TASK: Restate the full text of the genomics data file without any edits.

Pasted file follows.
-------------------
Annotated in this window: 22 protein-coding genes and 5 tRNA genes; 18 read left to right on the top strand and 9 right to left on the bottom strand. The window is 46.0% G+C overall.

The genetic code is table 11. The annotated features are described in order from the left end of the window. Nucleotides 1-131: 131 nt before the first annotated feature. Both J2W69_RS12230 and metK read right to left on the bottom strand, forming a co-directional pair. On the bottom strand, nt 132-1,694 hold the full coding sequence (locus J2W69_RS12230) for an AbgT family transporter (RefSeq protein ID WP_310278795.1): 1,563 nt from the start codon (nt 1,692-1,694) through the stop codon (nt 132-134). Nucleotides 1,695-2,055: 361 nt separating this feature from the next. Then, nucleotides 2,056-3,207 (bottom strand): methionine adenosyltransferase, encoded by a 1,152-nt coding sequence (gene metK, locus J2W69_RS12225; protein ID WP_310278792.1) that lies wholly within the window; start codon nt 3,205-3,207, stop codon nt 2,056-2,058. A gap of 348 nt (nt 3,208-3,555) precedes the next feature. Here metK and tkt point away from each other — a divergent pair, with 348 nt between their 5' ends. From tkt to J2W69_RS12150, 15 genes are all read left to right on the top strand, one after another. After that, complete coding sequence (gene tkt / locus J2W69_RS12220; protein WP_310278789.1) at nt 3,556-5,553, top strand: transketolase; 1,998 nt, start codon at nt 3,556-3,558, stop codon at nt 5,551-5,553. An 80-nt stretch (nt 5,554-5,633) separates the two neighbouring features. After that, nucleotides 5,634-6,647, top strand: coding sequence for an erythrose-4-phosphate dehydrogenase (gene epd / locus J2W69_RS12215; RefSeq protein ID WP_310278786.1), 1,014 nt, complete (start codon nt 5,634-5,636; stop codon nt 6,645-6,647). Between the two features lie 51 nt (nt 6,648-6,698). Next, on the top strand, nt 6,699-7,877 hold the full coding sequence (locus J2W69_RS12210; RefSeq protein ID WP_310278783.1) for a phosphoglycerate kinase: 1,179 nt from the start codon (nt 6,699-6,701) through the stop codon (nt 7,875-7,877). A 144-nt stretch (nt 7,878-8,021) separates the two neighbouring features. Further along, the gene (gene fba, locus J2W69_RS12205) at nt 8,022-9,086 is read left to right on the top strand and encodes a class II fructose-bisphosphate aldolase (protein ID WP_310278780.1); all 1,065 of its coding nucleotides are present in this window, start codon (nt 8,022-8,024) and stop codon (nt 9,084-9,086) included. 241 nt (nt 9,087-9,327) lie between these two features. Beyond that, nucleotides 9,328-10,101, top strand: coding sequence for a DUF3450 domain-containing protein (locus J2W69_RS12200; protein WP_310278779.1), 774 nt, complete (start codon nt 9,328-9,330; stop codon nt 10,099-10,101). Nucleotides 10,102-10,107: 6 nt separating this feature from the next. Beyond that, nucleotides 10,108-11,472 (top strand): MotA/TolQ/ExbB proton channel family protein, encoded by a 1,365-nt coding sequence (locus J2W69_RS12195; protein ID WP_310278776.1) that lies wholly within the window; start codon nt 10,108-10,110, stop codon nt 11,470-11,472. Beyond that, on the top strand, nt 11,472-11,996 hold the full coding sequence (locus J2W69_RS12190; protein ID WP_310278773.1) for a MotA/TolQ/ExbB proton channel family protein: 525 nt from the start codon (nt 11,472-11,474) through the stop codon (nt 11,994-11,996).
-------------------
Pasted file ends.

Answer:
Annotated in this window: 22 protein-coding genes and 5 tRNA genes; 18 read left to right on the top strand and 9 right to left on the bottom strand. The window is 46.0% G+C overall.

The genetic code is table 11. The annotated features are described in order from the left end of the window. Nucleotides 1-131: 131 nt before the first annotated feature. Both J2W69_RS12230 and metK read right to left on the bottom strand, forming a co-directional pair. On the bottom strand, nt 132-1,694 hold the full coding sequence (locus J2W69_RS12230) for an AbgT family transporter (RefSeq protein ID WP_310278795.1): 1,563 nt from the start codon (nt 1,692-1,694) through the stop codon (nt 132-134). Nucleotides 1,695-2,055: 361 nt separating this feature from the next. Then, nucleotides 2,056-3,207 (bottom strand): methionine adenosyltransferase, encoded by a 1,152-nt coding sequence (gene metK, locus J2W69_RS12225; protein ID WP_310278792.1) that lies wholly within the window; start codon nt 3,205-3,207, stop codon nt 2,056-2,058. A gap of 348 nt (nt 3,208-3,555) precedes the next feature. Here metK and tkt point away from each other — a divergent pair, with 348 nt between their 5' ends. From tkt to J2W69_RS12150, 15 genes are all read left to right on the top strand, one after another. After that, complete coding sequence (gene tkt / locus J2W69_RS12220; protein WP_310278789.1) at nt 3,556-5,553, top strand: transketolase; 1,998 nt, start codon at nt 3,556-3,558, stop codon at nt 5,551-5,553. An 80-nt stretch (nt 5,554-5,633) separates the two neighbouring features. After that, nucleotides 5,634-6,647, top strand: coding sequence for an erythrose-4-phosphate dehydrogenase (gene epd / locus J2W69_RS12215; RefSeq protein ID WP_310278786.1), 1,014 nt, complete (start codon nt 5,634-5,636; stop codon nt 6,645-6,647). Between the two features lie 51 nt (nt 6,648-6,698). Next, on the top strand, nt 6,699-7,877 hold the full coding sequence (locus J2W69_RS12210; RefSeq protein ID WP_310278783.1) for a phosphoglycerate kinase: 1,179 nt from the start codon (nt 6,699-6,701) through the stop codon (nt 7,875-7,877). A 144-nt stretch (nt 7,878-8,021) separates the two neighbouring features. Further along, the gene (gene fba, locus J2W69_RS12205) at nt 8,022-9,086 is read left to right on the top strand and encodes a class II fructose-bisphosphate aldolase (protein ID WP_310278780.1); all 1,065 of its coding nucleotides are present in this window, start codon (nt 8,022-8,024) and stop codon (nt 9,084-9,086) included. 241 nt (nt 9,087-9,327) lie between these two features. Beyond that, nucleotides 9,328-10,101, top strand: coding sequence for a DUF3450 domain-containing protein (locus J2W69_RS12200; protein WP_310278779.1), 774 nt, complete (start codon nt 9,328-9,330; stop codon nt 10,099-10,101). Nucleotides 10,102-10,107: 6 nt separating this feature from the next. Beyond that, nucleotides 10,108-11,472 (top strand): MotA/TolQ/ExbB proton channel family protein, encoded by a 1,365-nt coding sequence (locus J2W69_RS12195; protein ID WP_310278776.1) that lies wholly within the window; start codon nt 10,108-10,110, stop codon nt 11,470-11,472. Beyond that, on the top strand, nt 11,472-11,996 hold the full coding sequence (locus J2W69_RS12190; protein ID WP_310278773.1) for a MotA/TolQ/ExbB proton channel family protein: 525 nt from the start codon (nt 11,472-11,474) through the stop codon (nt 11,994-11,996).